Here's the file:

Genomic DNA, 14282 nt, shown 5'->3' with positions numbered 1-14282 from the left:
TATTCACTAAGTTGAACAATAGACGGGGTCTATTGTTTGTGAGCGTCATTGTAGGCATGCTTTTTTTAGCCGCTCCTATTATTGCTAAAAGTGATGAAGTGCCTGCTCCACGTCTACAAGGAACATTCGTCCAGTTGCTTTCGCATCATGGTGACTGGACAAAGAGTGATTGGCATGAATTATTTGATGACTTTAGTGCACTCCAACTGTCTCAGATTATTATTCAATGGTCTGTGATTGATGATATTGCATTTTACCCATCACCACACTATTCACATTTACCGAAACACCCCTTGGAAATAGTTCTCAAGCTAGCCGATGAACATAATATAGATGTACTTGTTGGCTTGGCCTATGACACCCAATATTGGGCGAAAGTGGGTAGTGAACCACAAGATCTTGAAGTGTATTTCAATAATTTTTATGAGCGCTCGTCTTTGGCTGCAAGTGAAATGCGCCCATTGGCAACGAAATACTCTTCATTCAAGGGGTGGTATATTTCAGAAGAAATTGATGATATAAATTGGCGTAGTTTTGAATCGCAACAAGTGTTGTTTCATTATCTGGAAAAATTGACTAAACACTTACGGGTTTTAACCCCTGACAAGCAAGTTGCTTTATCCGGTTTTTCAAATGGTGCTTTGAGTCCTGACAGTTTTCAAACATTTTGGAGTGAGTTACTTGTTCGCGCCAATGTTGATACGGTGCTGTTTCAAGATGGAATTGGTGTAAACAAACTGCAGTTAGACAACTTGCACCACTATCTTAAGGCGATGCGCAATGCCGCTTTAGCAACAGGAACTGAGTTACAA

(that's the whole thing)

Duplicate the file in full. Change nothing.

Genomic DNA, 14282 nt, shown 5'->3' with positions numbered 1-14282 from the left:
TATTCACTAAGTTGAACAATAGACGGGGTCTATTGTTTGTGAGCGTCATTGTAGGCATGCTTTTTTTAGCCGCTCCTATTATTGCTAAAAGTGATGAAGTGCCTGCTCCACGTCTACAAGGAACATTCGTCCAGTTGCTTTCGCATCATGGTGACTGGACAAAGAGTGATTGGCATGAATTATTTGATGACTTTAGTGCACTCCAACTGTCTCAGATTATTATTCAATGGTCTGTGATTGATGATATTGCATTTTACCCATCACCACACTATTCACATTTACCGAAACACCCCTTGGAAATAGTTCTCAAGCTAGCCGATGAACATAATATAGATGTACTTGTTGGCTTGGCCTATGACACCCAATATTGGGCGAAAGTGGGTAGTGAACCACAAGATCTTGAAGTGTATTTCAATAATTTTTATGAGCGCTCGTCTTTGGCTGCAAGTGAAATGCGCCCATTGGCAACGAAATACTCTTCATTCAAGGGGTGGTATATTTCAGAAGAAATTGATGATATAAATTGGCGTAGTTTTGAATCGCAACAAGTGTTGTTTCATTATCTGGAAAAATTGACTAAACACTTACGGGTTTTAACCCCTGACAAGCAAGTTGCTTTATCCGGTTTTTCAAATGGTGCTTTGAGTCCTGACAGTTTTCAAACATTTTGGAGTGAGTTACTTGTTCGCGCCAATGTTGATACGGTGCTGTTTCAAGATGGAATTGGTGTAAACAAACTGCAGTTAGACAACTTGCACCACTATCTTAAGGCGATGCGCAATGCCGCTTTAGCAACAGGAACTGAGTTACAA